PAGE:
SAN ANTONIO — We're tracking the latest numbers from the coronavirus pandemic as well as the vaccine efforts in San Antonio and across Texas.
Latest Coronavirus Numbers
Here are the latest numbers reported by Bexar County officials, as of Thursday, April 1.
- 249 new cases were reported, bringing the total number of cases to 205,777.
- 2 new deaths were reported; the county's death remains at 3,152.
- 185 patients currently hospitalized; 32 patients are on ventilators and 75 are in intensive care.
Texas (data as of Sunday, April 4):
- 1,714 cases reported, including 1,465 new confirmed, 219 new probable, and 30 backlogged cases. More than 2.791 million Texans have been diagnosed with COVID-19 since the pandemic began
- 21 additional deaths were reported, raising the statewide death toll from virus complications to 47,746.
- 2,817 Texans were hospitalized Saturday, which is down slightly from the previous day.
More county case information is available through the Texas Department of Health Services COVID-19 dashboard.
Vaccine Progress in Bexar County
Across Bexar County, more than 780,000 vaccine doses have been administered, as of April 1.
- 91,167 vaccines were administered the week of March 22 - March 28 in Bexar County; a total of 780,857 doses have been administered in the county since vaccination efforts began 15 weeks ago.
- 496,642 Bexar County residents have received at least one dose of the coronavirus vaccine, representing 32% of the county's population eligible to receive a vaccination.
- 294,158 Bexar County residents are fully vaccinated, representing 18.9% of the county's population eligible to receive a vaccination.
- 202,484 Bexar County residents (13%) are awaiting their second vaccine dose.
DSHS defines "population" as residents who are 16 years of age or older; in Bexar County, this represents more than 1.55 million people. The CDC states that "when a high percentage of the community is immune to a disease (through vaccination and/or prior illness)," that community will have reached herd immunity, "making the spread of this disease from person to person unlikely."
91,167 vaccines were administered last week in Bexar County; a total of 780,857 doses have been administered in the county since vaccination efforts began 15 weeks ago.
Across Texas, 4.1 million residents are fully vaccinated. In total, the state has administered 11.4 million vaccine doses, as of April 1. Texas is one of six states with less than 15% of its population fully vaccinated, as of March 31:
Bexar County COVID-19 Trends
This week's update of the Warning Signs and Progress Indicators for Bexar County saw Bexar County holding steady at the low-risk level. The positivity rate dropped to 2.1%, a decrease of 0.2% over the last week.
The county's seven-day moving average increased slightly, from 184 on Wednesday to 190 on Thursday.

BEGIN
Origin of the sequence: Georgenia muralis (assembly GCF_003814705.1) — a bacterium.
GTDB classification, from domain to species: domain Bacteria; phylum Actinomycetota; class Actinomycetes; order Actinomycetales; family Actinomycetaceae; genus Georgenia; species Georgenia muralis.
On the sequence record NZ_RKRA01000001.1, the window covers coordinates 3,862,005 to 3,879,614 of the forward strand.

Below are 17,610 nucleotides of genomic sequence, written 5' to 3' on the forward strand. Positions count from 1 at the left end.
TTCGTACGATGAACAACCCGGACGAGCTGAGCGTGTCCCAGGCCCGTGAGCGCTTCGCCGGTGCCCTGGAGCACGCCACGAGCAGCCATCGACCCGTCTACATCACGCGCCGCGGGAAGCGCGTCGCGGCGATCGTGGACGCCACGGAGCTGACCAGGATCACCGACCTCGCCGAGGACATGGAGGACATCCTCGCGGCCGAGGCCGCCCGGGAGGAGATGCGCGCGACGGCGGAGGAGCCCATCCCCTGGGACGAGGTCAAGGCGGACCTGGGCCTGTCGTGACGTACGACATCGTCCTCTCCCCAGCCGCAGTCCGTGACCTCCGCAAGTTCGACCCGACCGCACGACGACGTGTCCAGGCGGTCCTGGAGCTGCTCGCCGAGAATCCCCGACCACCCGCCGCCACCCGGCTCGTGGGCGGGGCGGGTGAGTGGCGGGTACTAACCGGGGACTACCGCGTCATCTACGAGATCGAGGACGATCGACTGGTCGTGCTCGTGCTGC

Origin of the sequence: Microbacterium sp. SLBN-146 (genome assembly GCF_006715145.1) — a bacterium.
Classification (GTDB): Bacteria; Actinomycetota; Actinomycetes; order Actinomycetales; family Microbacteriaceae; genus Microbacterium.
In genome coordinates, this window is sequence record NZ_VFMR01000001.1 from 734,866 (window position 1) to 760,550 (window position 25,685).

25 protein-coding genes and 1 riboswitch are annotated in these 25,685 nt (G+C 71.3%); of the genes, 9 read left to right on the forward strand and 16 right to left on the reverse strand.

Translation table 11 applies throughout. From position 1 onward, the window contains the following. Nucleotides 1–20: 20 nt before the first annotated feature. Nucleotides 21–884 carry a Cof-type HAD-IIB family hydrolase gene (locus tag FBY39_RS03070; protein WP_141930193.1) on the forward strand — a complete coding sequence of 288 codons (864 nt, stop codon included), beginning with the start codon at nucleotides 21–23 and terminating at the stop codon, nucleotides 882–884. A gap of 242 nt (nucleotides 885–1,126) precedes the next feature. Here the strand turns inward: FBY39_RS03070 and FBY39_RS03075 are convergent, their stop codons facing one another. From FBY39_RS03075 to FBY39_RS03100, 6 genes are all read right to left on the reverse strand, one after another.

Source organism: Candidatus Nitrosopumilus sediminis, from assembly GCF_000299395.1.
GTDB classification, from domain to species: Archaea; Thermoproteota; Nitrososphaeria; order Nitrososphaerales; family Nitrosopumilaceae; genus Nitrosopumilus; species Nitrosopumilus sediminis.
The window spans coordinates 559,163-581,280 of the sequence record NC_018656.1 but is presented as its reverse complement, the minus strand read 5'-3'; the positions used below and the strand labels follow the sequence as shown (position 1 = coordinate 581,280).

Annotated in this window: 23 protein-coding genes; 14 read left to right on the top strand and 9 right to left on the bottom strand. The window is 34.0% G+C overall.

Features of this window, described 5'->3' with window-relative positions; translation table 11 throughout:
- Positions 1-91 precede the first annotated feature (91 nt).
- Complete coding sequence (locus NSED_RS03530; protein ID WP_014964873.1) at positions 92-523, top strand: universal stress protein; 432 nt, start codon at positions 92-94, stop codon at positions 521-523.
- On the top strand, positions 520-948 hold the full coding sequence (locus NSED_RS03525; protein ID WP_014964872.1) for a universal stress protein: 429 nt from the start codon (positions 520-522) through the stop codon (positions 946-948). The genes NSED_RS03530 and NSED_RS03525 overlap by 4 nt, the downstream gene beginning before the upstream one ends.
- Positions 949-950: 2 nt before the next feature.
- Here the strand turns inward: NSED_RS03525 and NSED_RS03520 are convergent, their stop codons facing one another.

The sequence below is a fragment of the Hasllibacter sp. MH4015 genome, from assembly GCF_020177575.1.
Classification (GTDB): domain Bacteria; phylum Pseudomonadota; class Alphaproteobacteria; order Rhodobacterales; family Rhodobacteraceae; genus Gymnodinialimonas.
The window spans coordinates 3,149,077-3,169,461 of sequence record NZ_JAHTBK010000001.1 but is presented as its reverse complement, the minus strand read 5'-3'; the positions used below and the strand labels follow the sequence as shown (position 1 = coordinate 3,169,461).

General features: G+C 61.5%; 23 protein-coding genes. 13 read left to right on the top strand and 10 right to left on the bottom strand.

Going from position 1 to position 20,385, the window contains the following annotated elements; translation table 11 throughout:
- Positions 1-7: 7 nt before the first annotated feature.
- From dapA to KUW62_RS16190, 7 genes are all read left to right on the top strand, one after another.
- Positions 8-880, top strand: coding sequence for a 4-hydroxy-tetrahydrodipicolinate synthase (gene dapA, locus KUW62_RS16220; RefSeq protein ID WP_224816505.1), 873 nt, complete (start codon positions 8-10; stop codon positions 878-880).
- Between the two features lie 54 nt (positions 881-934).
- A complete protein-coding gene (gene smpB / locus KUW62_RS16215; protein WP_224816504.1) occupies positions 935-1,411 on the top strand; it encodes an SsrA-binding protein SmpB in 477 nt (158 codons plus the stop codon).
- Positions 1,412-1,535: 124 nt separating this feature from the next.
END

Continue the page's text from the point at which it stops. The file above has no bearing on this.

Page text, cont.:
The number of COVID-19 patients receiving treatments at area hospitals dropped by five in the last 24 hours, to 185. Of those, 74 patients are in intensive care, and 32 are on ventilators (both figures are up over Wednesday).
Latest Coronavirus Headlines
The symptoms of coronavirus can be similar to the flu or a bad cold. Symptoms include fever or chills, cough, shortness of breath or difficulty breathing, fatigue, muscle or body aches, headache, new loss of taste or smell sore throat, congestion or runny nose, nausea or vomiting, and diarrhea, according to the Centers for Disease Control.
Most healthy people will have mild symptoms. A study of more than 72,000 patients by the Centers for Disease Control in China showed 80 percent of the cases there were mild.
But infections can cause pneumonia, severe acute respiratory syndrome, kidney failure, and even death, according to the World Health Organization. Older people with underlying health conditions are most at risk.
Experts determined there was consistent evidence these conditions increase a person's risk, regardless of age:
- Chronic kidney disease
- COPD (chronic obstructive pulmonary disease)
- Obesity (BMI of 30 or higher)
- Immunocompromised state (weakened immune system) from solid organ transplant
- Serious heart conditions, such as heart failure, coronary artery disease, or cardiomyopathies
- Sickle cell disease
- Type 2 diabetes
- The CDC believes symptoms may appear anywhere from two to 14 days after being exposed.
Human coronaviruses are usually spread...
- Between people who are in close contact with one another (within about 6 feet).
- Through respiratory droplets produced when an infected person coughs, sneezes or talks. These droplets can land in the mouths or noses of people who are nearby or possibly be inhaled into the lungs.
- Some recent studies have suggested that COVID-19 may be spread by people who are not showing symptoms.
Help stop the spread of coronavirus
- Stay home when you are sick.
- Eat and sleep separately from your family members
- Use different utensils and dishes
- Cover your cough or sneeze with your arm, not your hand.
- If you use a tissue, throw it in the trash.
Find a Testing Location
City officials recommend getting a COVID-19 test if you experience fever or chills, cough, shortness of breath or difficulty breathing, fatigue, muscle or body aches, headache, new loss of taste or smell, sore throat, congestion or runny nose, nausea or vomiting, or diarrhea.
Here's a Testing Sites Locator to help you find the testing location closest to you in San Antonio.